Middle East Healthcare News

In Mice, Purified Blood Stem Cells Improve Success Of Bone Marrow Transplants

January 21, 2018

Researchers at the Stanford University School of Medicine have challenged decades of accepted wisdom about bone marrow transplantation with a new study showing that mice receiving purified blood stem cells are less prone to complications than mice receiving stem cells plus purified T cells. The study, led by Judith Shizuru, MD, PhD, associate professor of medicine, was published online Aug. 2 in the Proceedings of the National Academy of Sciences. Bone marrow transplantation has long been a po...

Case Western Reserve University Researchers Receive $1.25 Million From National Institutes Of Mental Health To Study Schizophrenia

January 20, 2018

Case Western Reserve University School of Medicine has received $1.25 million from the National Institutes of Mental Health, part of the National Institutes of Health, to study schizophrenia from an interdisciplinary standpoint. The grant, to be funded over four years, includes three project investigators from three different practice areas. The scientists, Paul Tesar, PhD, Assistant Professor in the Department of Genetics and Center for Stem Cell and Regenerative Medicine, responsible for the ...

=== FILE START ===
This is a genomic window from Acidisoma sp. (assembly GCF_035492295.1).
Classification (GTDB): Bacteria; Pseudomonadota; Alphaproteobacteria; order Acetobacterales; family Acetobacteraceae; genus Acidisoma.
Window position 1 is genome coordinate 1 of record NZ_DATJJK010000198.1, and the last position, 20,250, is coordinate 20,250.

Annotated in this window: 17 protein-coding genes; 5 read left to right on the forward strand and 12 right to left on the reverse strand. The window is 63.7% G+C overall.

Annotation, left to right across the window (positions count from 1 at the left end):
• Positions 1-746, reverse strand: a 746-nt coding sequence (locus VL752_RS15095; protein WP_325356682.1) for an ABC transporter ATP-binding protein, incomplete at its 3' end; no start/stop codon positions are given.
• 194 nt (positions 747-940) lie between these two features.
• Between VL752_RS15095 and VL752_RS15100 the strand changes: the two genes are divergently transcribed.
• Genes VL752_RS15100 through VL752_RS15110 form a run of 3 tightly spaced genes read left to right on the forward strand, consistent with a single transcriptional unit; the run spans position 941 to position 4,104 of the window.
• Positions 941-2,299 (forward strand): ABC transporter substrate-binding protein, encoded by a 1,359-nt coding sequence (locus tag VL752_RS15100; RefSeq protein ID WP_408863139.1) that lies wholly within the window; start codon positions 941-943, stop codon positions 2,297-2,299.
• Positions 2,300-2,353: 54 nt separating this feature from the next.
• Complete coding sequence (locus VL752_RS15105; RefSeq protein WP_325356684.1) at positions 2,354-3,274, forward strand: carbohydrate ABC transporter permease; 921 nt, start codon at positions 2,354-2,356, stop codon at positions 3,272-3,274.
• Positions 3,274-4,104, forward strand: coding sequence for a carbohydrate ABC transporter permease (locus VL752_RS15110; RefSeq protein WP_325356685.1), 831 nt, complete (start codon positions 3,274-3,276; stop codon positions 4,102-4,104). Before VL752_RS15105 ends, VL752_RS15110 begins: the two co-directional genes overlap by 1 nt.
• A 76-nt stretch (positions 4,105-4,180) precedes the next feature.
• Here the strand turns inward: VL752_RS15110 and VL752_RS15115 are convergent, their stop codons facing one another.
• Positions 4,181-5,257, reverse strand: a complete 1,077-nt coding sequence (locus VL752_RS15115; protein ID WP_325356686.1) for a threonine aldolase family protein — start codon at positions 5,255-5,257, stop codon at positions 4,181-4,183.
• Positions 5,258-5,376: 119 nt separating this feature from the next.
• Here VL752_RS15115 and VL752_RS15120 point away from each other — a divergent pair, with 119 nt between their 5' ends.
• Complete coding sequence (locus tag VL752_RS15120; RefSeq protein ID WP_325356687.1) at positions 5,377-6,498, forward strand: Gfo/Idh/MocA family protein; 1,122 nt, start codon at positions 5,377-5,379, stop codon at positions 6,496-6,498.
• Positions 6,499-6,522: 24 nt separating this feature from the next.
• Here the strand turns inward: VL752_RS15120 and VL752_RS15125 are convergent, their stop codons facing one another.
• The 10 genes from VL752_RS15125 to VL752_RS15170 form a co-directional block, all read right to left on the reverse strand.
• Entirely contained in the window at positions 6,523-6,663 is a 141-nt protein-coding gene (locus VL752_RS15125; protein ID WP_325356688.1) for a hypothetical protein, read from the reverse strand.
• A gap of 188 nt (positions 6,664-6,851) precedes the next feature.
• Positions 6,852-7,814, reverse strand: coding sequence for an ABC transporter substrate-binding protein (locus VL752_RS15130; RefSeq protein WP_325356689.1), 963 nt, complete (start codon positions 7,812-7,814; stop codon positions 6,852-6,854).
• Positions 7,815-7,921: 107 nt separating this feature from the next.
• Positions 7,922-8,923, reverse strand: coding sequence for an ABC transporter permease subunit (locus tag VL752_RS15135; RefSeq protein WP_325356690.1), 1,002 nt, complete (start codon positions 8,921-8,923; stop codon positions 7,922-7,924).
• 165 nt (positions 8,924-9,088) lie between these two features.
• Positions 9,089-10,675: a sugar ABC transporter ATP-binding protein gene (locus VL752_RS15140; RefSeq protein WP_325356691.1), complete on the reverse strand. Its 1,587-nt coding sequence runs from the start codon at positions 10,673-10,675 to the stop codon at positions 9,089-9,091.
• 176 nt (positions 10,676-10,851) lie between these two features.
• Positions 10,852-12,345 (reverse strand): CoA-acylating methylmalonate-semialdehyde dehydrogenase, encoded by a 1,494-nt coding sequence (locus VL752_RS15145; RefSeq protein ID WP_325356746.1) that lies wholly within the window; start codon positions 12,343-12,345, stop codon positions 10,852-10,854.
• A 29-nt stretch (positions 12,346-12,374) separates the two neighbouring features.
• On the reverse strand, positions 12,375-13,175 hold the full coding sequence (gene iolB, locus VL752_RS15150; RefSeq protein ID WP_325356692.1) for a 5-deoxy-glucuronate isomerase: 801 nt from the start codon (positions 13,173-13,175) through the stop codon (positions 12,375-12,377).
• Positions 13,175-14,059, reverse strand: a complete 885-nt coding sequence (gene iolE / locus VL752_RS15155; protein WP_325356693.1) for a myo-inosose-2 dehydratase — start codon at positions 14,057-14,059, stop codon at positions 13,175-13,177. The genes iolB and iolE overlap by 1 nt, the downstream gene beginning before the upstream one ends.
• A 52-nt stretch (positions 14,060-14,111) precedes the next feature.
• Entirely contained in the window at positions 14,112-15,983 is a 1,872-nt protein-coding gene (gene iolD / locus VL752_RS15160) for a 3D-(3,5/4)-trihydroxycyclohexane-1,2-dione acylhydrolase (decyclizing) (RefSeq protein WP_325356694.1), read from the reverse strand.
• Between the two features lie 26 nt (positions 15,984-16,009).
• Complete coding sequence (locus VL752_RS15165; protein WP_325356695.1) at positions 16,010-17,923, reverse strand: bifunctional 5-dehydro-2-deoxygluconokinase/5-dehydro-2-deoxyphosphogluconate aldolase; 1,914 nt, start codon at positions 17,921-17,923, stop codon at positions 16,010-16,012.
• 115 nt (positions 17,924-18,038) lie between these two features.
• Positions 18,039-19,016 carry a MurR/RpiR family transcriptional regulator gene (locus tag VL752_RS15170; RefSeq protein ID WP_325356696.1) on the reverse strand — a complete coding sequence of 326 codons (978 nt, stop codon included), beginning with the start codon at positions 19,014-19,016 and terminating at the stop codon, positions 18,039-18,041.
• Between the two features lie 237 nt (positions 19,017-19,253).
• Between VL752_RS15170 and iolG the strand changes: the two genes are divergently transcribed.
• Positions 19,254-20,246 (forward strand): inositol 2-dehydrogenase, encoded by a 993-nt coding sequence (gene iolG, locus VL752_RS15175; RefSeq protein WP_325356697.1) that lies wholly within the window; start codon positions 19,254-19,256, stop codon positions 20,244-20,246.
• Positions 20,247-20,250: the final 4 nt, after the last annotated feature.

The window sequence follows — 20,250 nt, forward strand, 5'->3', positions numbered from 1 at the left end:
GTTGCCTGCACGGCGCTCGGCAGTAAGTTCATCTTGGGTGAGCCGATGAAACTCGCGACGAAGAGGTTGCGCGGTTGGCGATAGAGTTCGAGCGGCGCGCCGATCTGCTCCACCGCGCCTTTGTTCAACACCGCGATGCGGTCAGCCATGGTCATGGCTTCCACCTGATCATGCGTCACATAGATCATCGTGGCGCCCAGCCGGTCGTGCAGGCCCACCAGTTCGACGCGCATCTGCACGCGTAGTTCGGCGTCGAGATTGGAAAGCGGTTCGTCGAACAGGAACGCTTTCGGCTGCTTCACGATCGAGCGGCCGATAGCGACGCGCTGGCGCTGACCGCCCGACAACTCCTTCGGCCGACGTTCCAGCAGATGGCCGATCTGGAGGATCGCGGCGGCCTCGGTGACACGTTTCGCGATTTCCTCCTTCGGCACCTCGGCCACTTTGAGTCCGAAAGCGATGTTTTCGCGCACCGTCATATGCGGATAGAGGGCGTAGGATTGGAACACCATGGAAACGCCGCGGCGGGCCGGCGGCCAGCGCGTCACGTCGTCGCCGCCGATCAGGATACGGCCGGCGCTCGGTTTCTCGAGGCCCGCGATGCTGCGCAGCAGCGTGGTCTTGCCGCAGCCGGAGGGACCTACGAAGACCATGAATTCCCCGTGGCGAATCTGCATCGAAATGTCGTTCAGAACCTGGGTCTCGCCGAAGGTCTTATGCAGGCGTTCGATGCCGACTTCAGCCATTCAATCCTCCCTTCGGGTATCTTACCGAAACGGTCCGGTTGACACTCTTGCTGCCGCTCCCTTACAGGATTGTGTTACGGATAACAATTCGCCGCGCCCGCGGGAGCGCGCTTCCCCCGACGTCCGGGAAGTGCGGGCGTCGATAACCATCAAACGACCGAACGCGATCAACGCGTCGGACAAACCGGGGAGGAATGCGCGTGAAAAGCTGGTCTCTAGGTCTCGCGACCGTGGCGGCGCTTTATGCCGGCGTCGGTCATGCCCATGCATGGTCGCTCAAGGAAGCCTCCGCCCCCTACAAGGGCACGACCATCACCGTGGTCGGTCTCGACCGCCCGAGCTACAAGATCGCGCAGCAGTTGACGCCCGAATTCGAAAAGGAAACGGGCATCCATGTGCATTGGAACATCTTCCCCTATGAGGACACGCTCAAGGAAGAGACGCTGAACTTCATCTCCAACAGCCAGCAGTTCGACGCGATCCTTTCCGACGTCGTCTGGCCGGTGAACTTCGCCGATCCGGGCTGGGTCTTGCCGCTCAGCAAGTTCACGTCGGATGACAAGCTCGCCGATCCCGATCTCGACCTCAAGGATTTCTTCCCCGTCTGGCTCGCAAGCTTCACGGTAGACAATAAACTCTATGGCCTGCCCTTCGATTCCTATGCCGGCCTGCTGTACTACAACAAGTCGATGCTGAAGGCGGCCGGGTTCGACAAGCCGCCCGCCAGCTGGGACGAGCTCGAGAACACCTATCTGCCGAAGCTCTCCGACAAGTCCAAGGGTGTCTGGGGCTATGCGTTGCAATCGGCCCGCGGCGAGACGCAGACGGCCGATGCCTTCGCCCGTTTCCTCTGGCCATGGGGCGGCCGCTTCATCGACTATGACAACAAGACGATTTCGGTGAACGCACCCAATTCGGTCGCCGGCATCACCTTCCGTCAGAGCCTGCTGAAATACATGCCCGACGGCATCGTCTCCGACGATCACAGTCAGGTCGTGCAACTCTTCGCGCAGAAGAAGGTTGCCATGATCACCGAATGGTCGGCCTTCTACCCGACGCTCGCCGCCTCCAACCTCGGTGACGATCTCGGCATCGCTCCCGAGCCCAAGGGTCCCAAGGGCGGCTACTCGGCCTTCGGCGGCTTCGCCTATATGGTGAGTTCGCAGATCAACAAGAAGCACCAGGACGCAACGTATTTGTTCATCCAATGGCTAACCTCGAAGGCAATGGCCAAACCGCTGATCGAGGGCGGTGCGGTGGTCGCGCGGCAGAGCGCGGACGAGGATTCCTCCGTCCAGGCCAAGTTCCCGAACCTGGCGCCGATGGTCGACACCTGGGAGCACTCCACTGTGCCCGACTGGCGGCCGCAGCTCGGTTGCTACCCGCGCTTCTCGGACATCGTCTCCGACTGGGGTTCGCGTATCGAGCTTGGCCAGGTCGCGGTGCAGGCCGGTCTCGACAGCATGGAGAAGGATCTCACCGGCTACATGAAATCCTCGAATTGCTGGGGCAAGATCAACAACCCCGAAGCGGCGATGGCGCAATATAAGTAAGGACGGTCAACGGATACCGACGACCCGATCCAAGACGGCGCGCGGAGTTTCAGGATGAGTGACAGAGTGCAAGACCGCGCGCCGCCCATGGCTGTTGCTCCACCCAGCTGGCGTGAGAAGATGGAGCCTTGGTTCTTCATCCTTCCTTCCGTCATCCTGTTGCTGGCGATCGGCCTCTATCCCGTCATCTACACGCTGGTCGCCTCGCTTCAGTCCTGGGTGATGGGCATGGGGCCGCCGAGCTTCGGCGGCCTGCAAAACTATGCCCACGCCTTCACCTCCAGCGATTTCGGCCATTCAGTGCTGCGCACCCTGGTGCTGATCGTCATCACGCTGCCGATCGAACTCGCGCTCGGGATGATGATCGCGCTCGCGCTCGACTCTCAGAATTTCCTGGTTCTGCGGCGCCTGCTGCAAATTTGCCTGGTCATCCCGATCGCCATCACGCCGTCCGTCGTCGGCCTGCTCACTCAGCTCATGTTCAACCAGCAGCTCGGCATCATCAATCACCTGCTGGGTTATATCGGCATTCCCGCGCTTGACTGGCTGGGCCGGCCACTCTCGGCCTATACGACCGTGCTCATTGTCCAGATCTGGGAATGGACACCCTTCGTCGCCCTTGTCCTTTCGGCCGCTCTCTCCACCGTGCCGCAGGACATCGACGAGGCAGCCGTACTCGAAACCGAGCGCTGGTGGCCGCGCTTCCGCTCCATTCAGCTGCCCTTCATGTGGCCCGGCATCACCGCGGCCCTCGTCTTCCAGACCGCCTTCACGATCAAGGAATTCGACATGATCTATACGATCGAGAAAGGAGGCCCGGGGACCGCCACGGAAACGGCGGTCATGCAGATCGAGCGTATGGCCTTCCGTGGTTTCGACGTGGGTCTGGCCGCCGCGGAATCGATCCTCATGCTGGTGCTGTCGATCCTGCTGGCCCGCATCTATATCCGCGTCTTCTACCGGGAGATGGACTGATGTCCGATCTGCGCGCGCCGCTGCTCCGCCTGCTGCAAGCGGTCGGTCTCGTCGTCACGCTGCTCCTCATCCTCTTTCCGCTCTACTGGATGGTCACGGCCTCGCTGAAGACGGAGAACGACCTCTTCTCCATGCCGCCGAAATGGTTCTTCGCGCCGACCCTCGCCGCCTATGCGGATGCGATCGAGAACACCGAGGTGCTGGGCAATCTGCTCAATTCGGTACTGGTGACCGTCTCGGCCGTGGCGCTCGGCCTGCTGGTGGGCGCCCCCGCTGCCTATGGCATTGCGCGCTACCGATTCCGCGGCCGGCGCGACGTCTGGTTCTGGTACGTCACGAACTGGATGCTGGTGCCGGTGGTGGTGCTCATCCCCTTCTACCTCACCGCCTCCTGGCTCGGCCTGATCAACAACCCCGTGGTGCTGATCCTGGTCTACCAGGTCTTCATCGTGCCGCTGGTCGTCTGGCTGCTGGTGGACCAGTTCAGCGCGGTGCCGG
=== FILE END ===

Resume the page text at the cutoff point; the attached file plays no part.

Protein Essential For Ebola Virus Infection Is A Promising Antiviral Target

January 19, 2018

In separate papers published online in Nature, two research teams report identifying a critical protein that Ebola virus exploits to cause deadly infections. The protein target is an essential element through which the virus enters living cells to cause disease. The first study was led by four senior scientists: Sean Whelan, associate professor of microbiology and immunobiology at Harvard Medical School; Kartik Chandran, assistant professor at Albert Einstein College of Medicine; John Dye at th...

Increased Risk Of Birth Defects Linked To Maternal Smoking

January 18, 2018

Babies whose mothers smoked during pregnancy were more than twice as likely to have a cleft palate or lip as those whose mothers didn't, according to research results released today. Although the study confirms earlier findings, it is unique because it did not rely on women's self-reported smoking habits during pregnancy. Instead, researchers used the more reliable method of measuring the levels of cotinine, a metabolite of nicotine, in the blood from about 500 pregnant women. "This research i...

Recent Immigrants May Have Lower Risk Of Early Stroke

January 17, 2018

New immigrants to North America may be less likely to have a stroke at a young age than long-time residents, according to a study published in the February 3, 2010, online issue of Neurology®, the medical journal of the American Academy of Neurology. For the study, researchers identified all new immigrants to Ontario, Canada, over a 12-year period and matched them to people of the same age and gender who had lived in Ontario for at least five years. A total of 966,000 new immigrants were mat...